So-called hybrid gas-electric vehicles may make a dent. Honda's new Insight has a three-cylinder, 67-horsepower engine that gets a boost from an electric motor while accelerating or climbing hills. Toyota's Prius accelerates to 15 mph with an electric motor, then adds its 1.5-liter, 70-horsepower gas engine. Both get 70 miles per gallon and recharge from an onboard generator, eliminating the need for pit stops.

Another possibility often discussed is running cars on natural gas. Once again, there are experimental buses and delivery vans, but they face similar problems. Natural gas is bulkier to store than gasoline and limits a car's range to about 250 miles. Given these limitations, the best use may again be short-range, stop-and-go urban vehicles.

By far, the most promising vehicular scenario is a car run on the most common element in the universe—hydrogen. Hydrogen combusts with oxygen to form an "exhaust" of warm water. No sulfur dioxide, no nitrous oxides, no particulates, no smog, no acid rain. Chrysler, BMW and Toyota have all introduced experimental models. Amory Lovins is back in the picture with several patents on his "Hypercar," a lightweight sports car run solely on hydrogen. In 2001, Secretary of Energy Spencer Abraham announced that the Department of Energy would abandon its efforts to improve gas mileage on gasoline engines and concentrate completely on the hydrogen car instead.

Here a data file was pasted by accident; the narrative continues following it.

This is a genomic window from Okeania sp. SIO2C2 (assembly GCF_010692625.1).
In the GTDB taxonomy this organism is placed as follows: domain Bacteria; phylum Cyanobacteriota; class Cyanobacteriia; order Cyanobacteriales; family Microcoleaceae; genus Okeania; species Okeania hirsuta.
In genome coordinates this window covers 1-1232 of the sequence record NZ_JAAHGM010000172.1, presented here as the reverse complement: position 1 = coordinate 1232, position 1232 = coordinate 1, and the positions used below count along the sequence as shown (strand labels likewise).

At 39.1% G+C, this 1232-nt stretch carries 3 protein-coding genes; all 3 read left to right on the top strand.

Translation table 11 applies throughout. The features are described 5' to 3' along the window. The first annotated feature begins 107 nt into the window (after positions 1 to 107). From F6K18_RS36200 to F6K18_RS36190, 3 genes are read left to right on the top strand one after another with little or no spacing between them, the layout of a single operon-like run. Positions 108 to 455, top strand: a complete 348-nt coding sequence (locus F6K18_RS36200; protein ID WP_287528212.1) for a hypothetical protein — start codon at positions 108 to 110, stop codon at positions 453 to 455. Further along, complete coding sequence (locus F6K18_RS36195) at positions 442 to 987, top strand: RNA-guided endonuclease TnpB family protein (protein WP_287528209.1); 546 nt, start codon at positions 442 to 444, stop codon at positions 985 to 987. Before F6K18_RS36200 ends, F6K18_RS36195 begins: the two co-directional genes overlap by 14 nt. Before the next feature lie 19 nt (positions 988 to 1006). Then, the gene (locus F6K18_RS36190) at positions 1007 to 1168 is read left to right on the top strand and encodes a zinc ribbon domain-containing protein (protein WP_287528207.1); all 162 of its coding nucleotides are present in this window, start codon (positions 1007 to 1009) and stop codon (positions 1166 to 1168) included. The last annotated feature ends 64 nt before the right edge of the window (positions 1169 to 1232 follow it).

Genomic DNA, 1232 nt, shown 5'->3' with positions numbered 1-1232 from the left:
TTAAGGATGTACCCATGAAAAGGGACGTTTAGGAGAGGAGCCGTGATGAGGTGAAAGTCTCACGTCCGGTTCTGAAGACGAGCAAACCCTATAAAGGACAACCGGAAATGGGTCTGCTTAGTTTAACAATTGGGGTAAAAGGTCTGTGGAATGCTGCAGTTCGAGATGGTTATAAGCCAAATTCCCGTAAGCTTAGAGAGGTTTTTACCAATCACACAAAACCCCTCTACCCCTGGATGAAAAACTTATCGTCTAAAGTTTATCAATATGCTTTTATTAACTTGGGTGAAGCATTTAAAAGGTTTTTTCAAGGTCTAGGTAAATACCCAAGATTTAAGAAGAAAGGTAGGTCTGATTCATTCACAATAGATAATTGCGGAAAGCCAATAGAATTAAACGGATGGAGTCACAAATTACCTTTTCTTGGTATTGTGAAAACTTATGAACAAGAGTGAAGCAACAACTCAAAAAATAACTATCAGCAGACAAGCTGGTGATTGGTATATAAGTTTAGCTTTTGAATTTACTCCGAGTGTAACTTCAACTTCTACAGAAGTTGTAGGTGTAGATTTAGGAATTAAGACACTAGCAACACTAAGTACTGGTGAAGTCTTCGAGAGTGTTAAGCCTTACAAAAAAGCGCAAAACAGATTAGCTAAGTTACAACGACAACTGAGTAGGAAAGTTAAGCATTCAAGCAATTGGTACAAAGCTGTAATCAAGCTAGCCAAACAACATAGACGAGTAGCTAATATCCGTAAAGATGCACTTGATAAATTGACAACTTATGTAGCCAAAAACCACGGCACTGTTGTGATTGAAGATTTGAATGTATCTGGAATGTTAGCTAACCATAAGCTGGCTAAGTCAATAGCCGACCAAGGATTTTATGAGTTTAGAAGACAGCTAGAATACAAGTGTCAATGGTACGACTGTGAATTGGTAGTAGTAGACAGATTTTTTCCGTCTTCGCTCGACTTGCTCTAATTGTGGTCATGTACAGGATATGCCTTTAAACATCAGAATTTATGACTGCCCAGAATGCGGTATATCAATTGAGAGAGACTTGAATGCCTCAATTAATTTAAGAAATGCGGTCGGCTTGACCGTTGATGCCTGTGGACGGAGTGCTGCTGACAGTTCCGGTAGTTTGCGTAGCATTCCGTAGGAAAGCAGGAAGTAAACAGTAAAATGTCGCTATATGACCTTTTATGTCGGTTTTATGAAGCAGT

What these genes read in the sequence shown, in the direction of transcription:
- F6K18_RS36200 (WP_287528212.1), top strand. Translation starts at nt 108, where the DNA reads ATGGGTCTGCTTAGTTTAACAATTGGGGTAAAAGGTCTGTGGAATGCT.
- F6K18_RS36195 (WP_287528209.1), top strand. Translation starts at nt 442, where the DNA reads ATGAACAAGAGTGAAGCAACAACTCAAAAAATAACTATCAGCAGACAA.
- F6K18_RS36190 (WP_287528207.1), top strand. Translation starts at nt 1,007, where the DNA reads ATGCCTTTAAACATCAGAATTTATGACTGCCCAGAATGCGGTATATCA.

There's only one problem. Hydrogen is not a "natural resource." There is no hydrogen sitting around waiting to be mined or excavated. Free hydrogen exists only in outer space. On Earth it is tied up in other molecules, mainly methane (CH4) and water (H2O). Extracting hydrogen from these sources requires . . . energy! Of course, mining other fuels requires energy as well; environmentalists often decry the supposed folly of burning gas and oil to drill for more gas and oil. But there is a payoff. Digging for gas and oil produces net energy, which is what makes it profitable. As of now, there is no payoff—not to mention profits—in producing hydrogen: You get less energy out than you put in. As with electric power, hydrogen's only advantage is that it is a convenient carrier of other energy, making it more transportable and easier to use. But an energy source it is not.

Some of this will change with the development of the fuel cell, a technology invented in 1839 by Sir Robert Grove, a Welsh judge. Fuel cells operate at the molecular level, turning free hydrogen into an electric current without combustion. Fuel cells can be built small enough to run an auto. They have been powering manned and unmanned spacecraft for years. They are clean, quiet and operate at 60 percent efficiency; in theory at least, they can be mass-produced cheaply. All you need is a supply of hydrogen. The question is, where do you get the hydrogen?